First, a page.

Sifting through old books and magazines in my wife’s family home, I came across a couple of musty yellowed old tomes dating back a century or more.
The feel and smell of age is something you can’t effectively translate through any 21st century screen, and when there’s a handwritten note in the front, dated May 1893, it really comes alive. The names, the brief sentiment, even the specificity of a month gives a truer ring of authenticity.
A photo posted by Mark Hawkins (@markonthelens) on
Like paintings, books are incredible time travellers. I wonder about the stories of these books as artefacts in much the same way I wonder about the story of our local neighbourhood shipwreck in Cardiff, The Eben Haezer.
What was the world like when they were newly published? Who was the first owner? These burn marks at the corner of the pages: are they from a candle in a bitterly cold, darkened room? What was the person like who wrote this message? Was it well received, the book well read, used, cherished? From the worn crinkled pages, it appeared so.
Right now, early November, we are at a late autumn time of dead leaves everywhere there are any trees. The last hangers on are drifting into gutters and skittering along pavements. You can’t escape them. So it was poignant to happen across dead leaves, potentially around a century old.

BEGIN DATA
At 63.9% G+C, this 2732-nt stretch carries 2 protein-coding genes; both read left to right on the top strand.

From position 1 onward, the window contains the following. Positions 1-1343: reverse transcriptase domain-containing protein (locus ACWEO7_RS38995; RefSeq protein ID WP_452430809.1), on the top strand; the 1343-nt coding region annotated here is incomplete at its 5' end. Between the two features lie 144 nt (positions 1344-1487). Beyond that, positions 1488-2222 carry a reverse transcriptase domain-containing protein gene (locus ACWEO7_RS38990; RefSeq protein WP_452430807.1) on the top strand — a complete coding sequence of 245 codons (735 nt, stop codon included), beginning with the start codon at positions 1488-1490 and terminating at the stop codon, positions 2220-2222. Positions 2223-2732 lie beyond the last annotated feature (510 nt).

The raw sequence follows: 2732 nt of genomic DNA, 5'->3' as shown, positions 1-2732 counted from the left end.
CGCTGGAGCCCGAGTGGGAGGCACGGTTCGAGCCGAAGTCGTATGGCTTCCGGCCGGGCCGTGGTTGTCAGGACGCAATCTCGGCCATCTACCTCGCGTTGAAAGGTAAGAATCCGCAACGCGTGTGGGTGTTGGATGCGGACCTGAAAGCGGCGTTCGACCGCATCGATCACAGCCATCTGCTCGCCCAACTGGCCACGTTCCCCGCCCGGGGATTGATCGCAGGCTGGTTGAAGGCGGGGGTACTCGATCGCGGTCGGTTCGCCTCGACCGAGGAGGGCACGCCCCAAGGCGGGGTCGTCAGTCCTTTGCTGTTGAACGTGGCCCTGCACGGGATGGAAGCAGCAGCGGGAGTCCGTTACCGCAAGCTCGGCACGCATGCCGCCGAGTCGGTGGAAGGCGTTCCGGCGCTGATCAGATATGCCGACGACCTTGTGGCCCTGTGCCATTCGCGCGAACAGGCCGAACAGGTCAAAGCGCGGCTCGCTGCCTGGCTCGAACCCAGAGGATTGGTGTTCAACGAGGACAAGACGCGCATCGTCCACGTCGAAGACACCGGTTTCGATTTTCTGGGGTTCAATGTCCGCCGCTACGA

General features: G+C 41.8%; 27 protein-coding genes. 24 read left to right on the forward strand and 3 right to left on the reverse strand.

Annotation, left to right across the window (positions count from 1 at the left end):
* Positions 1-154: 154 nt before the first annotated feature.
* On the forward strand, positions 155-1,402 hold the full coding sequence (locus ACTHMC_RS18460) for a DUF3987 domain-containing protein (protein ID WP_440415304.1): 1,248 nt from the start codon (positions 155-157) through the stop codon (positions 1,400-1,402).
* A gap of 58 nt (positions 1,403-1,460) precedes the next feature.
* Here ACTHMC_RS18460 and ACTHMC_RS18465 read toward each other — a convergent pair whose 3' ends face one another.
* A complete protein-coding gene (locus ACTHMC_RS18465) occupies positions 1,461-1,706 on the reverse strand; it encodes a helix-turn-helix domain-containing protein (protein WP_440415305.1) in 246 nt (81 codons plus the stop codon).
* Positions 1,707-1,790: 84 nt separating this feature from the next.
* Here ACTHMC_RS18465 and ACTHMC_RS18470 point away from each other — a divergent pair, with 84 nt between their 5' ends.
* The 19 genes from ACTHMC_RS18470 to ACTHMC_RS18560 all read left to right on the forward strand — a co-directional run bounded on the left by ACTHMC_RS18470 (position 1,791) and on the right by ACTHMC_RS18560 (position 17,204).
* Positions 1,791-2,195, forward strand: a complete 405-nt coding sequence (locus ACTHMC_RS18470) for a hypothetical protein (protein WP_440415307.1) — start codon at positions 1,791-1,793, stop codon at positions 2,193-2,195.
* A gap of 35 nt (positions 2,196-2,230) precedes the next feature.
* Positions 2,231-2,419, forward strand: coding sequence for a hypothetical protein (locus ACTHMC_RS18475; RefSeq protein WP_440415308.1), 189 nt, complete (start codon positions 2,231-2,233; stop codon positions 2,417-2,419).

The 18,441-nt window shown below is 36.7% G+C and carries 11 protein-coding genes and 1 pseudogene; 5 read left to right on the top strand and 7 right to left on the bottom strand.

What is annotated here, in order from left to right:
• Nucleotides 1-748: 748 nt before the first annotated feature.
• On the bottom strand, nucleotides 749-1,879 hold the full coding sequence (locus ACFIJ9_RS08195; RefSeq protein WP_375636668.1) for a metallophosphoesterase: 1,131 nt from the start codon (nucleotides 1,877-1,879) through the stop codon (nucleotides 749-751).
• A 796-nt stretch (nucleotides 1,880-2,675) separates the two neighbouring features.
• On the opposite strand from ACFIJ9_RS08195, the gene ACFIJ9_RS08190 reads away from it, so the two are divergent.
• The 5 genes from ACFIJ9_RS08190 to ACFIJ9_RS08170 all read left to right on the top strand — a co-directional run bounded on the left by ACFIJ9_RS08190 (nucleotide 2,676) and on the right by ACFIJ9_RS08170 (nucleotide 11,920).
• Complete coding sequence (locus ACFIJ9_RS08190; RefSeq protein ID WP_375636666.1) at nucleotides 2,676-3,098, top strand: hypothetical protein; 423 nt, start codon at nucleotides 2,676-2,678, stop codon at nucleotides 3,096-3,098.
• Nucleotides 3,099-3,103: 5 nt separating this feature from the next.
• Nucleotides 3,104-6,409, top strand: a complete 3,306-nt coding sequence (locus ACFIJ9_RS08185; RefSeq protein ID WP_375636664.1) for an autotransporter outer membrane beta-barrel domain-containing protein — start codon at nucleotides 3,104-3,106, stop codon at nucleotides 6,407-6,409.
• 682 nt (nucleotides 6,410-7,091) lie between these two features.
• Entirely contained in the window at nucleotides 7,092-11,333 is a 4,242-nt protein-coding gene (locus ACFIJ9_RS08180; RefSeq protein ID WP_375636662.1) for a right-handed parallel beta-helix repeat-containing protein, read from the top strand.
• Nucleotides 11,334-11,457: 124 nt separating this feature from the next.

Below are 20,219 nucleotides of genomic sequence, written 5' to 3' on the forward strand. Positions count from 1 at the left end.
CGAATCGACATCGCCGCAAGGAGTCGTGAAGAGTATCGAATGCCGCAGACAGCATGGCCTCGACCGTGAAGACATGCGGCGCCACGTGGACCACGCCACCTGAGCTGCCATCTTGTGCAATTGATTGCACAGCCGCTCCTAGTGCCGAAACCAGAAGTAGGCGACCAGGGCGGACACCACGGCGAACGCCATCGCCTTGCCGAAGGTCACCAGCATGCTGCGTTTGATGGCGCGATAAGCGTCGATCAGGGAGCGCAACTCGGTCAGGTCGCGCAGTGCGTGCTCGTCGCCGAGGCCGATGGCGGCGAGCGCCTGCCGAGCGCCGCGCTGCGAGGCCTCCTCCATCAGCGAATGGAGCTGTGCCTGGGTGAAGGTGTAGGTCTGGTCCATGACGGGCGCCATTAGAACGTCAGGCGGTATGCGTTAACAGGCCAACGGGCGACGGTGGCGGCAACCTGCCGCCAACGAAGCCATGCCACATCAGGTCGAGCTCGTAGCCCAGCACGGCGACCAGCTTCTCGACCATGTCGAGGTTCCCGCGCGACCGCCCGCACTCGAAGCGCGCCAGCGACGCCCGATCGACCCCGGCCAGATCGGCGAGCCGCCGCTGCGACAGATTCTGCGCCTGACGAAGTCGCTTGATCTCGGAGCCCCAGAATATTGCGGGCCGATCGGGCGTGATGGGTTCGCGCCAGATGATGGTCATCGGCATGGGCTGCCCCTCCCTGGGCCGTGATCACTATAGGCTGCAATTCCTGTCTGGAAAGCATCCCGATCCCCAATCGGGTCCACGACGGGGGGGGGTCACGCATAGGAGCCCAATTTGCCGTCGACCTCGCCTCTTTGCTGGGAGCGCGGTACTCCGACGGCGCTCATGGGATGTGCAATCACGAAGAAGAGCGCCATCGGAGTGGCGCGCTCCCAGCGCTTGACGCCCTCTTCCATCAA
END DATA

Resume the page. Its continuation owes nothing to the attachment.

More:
Discovering them was mesmerising, pressed between the pages of an old French-English dictionary, darkly browned and brittle, but otherwise perfectly preserved. Who put them there? Why? When? Where? For an easily pleased fan boy of time travel, memory and history, this was electrifying to ponder, a different kind of message in a bottle that communicates only nature and time.
Another book revealed something unknown to me about the very origins of photography, dating as far back as 1556.
Photographers of all kinds immortalise moments, often unthinkingly and very quickly. Sometimes at up to 14 frames per second. We create single crystallised frames, prospectively helping to aid memory at some point in the future, potentially keeping precious memories fresh and easily retrievable.
It’s easy to be frivolous with the technology we now all hold in our pockets, to casually snap, share, and delete at will. But now and then, maybe it deserves greater respect.
Composed Images will accept time travel photography commissions in the past, present and future.